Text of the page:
During the night it started. The bad weather came much earlier than the forecast said. A big part of the following day we were climbing in bad visibility and snowy weather. Sometimes light snow, sometimes not so light snow. We slowly realized we would have to forget about the main summit. Even summiting the north summit was not for sure anymore. Luka was the first one, who said this out loud. But we both knew it for some time. When we climbed already quite close to the north summit, we regain back some motivation. When we reached it, even the weather gave us a break for about half an hour, so we were able to enjoy outstanding view towards our base camp, Masherbrum, K2, Broad Peak and the Gasherbrum group. We desperately needed this break, since after we descended to our tent in the bergschrund in very poor or no visibility and we had to keep our concentration on a high level.
Next day was even more stressful. It was the toughest day on our whole expedition. Two vertical kilometers of deep fresh snow, slab avalanches, spin drifts and occasional white out. All these conditions required all our energy, knowledge and experiences. When we finally reached a relatively safe place (5500 m) we set a tent and literally few seconds after we laid down, our bodies shut down completely for a while.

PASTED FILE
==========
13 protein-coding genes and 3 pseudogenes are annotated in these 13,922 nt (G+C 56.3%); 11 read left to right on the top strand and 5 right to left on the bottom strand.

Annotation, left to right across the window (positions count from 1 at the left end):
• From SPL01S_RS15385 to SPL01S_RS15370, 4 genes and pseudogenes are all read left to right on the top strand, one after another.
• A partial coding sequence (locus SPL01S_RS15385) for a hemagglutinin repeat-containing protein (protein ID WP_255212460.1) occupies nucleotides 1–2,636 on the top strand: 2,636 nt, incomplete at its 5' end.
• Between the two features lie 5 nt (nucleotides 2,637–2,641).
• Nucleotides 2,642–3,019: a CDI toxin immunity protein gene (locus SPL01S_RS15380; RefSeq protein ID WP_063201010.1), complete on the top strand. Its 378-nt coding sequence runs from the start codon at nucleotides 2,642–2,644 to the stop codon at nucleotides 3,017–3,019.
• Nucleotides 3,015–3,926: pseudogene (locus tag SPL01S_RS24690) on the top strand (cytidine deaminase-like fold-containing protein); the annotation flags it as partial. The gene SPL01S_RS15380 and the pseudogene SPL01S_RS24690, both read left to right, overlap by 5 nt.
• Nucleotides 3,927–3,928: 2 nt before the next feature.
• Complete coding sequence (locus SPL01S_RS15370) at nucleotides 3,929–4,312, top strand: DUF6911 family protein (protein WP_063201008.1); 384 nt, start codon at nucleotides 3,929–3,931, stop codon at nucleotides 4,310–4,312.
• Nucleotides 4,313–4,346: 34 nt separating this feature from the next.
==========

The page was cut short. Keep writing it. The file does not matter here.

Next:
Gasherbrum 4, NW ridge. Gasherbrum 4, NW ridge. Gasherbrum 4, NW ridge.
 
Gasherbrum 4, NW ridge. Gasherbrum 4, NW ridge. Start of the summit day at our highest bivouac at 7500 m. Gasherbrum 4, higher part of the NW ridge.
 
Gasherbrum 4, the North Summit (7900 m). In the middle of the night taking a short beak during stressful descent from Gasherbrum 4.  

 

On the end, we are fully satisfied with what we did on the expedition. Of course, ideally we would want longer periods of good weather which would give us an option to attempt a bit more. But on the other hand we were expecting this weather problems a bit since the Karakorum range is well known by its unstable weather system. When we look back now, we can honestly say, we did all the crucial decision right. We are particularly proud on the way we handled with all the dangerous conditions, especially on the descent from Gasherbrum IV.
 
   

Climbed routes:
12. 7. Broad Peak, along the Austrian route
26. 7. Gasherbrum IV, attempt to climb to the top, reached North Summit, along the route Child-Hargis-Macartney-Snape (NW Ridge), alpine style
 
Broad Peak, Austrian route Gasherbrum IV, attempt to climb to the top, reached North Summit, along the route Child-Hargis-Macartney-Snape (NW Ridge), alpine style  

 
Without a generous help of certain people, we would not be able to realise this expedition. For a big support I would like to thank particularly to Kailas, Slovenian Alpine Association and mostly to my lovely family.

Aleš Česen
 
     
 

Slovenščina

Contact:
info@cesen.com
+386 31 397 962